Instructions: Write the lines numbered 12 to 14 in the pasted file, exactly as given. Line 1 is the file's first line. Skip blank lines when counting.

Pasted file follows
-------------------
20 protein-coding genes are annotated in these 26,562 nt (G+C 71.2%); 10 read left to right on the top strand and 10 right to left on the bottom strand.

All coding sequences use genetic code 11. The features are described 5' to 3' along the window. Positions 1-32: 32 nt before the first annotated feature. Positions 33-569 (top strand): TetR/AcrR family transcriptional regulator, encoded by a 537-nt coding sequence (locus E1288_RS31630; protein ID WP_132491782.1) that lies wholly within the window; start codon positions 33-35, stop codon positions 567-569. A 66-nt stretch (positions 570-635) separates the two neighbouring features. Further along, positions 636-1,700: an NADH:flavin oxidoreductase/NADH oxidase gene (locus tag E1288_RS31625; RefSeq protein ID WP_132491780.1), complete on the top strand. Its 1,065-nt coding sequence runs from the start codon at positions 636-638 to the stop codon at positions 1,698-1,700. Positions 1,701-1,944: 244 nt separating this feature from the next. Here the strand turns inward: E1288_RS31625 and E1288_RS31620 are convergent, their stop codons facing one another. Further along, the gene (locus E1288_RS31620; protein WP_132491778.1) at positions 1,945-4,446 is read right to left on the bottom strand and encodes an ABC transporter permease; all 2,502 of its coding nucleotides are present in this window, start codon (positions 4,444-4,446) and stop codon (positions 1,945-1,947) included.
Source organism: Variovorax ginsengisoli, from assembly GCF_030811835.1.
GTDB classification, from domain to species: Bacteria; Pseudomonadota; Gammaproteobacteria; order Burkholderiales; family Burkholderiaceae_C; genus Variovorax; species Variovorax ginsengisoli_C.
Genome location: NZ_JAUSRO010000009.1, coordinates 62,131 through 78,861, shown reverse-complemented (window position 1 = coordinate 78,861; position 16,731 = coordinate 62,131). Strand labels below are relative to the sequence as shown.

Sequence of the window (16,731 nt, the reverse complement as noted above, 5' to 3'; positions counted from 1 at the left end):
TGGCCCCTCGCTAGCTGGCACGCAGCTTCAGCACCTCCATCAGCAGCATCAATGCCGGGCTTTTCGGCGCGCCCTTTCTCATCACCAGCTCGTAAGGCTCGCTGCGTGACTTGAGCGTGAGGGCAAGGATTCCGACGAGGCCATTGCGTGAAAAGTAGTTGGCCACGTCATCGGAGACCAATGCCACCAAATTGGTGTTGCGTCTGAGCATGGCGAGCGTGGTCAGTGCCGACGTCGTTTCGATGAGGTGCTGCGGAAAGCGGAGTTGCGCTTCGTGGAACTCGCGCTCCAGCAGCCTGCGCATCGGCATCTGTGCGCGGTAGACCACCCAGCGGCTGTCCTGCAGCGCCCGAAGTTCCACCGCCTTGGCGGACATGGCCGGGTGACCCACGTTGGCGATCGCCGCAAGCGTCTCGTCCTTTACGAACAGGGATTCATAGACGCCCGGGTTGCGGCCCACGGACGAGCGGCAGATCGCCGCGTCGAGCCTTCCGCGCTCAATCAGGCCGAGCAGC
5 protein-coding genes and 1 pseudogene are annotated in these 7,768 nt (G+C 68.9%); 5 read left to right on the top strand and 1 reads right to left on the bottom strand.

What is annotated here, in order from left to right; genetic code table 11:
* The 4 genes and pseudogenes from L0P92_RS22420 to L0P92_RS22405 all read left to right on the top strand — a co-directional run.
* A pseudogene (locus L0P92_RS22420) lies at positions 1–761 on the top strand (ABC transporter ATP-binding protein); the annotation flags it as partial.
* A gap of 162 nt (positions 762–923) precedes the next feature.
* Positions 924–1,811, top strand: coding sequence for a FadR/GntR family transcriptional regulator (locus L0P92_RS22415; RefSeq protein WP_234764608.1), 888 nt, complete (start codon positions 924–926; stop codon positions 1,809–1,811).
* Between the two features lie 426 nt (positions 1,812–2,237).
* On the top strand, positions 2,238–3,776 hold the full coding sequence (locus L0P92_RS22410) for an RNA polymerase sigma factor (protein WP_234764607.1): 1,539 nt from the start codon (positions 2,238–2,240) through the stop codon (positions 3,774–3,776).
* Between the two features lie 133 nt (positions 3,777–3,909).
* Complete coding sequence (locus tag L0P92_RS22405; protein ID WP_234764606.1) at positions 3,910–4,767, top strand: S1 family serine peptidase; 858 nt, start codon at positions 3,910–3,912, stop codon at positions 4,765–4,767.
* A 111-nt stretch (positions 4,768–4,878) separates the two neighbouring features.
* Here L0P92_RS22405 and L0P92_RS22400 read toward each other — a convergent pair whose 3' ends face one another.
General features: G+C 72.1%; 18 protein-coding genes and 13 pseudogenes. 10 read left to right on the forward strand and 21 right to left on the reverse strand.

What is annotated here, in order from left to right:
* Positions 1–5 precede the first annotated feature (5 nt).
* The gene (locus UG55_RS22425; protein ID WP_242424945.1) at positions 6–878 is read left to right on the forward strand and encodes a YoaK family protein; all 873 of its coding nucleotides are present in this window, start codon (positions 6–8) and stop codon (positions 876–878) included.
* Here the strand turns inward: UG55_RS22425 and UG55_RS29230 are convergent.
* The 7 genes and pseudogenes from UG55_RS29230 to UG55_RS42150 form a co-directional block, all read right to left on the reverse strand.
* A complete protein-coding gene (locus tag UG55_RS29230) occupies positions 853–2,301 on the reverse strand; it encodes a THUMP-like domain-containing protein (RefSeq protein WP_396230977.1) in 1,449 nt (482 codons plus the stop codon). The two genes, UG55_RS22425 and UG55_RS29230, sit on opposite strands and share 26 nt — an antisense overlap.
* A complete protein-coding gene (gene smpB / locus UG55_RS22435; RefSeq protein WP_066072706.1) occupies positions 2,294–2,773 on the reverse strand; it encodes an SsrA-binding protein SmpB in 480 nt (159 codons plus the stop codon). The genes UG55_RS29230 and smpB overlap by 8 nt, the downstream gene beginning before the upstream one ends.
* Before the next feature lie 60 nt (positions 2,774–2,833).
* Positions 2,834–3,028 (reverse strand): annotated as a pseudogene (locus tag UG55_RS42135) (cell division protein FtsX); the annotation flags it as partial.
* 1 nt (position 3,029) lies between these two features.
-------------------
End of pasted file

* A gap of 162 nt (positions 762–923) precedes the next feature.
* Positions 924–1,811, top strand: coding sequence for a FadR/GntR family transcriptional regulator (locus L0P92_RS22415; RefSeq protein WP_234764608.1), 888 nt, complete (start codon positions 924–926; stop codon positions 1,809–1,811).
* Between the two features lie 426 nt (positions 1,812–2,237).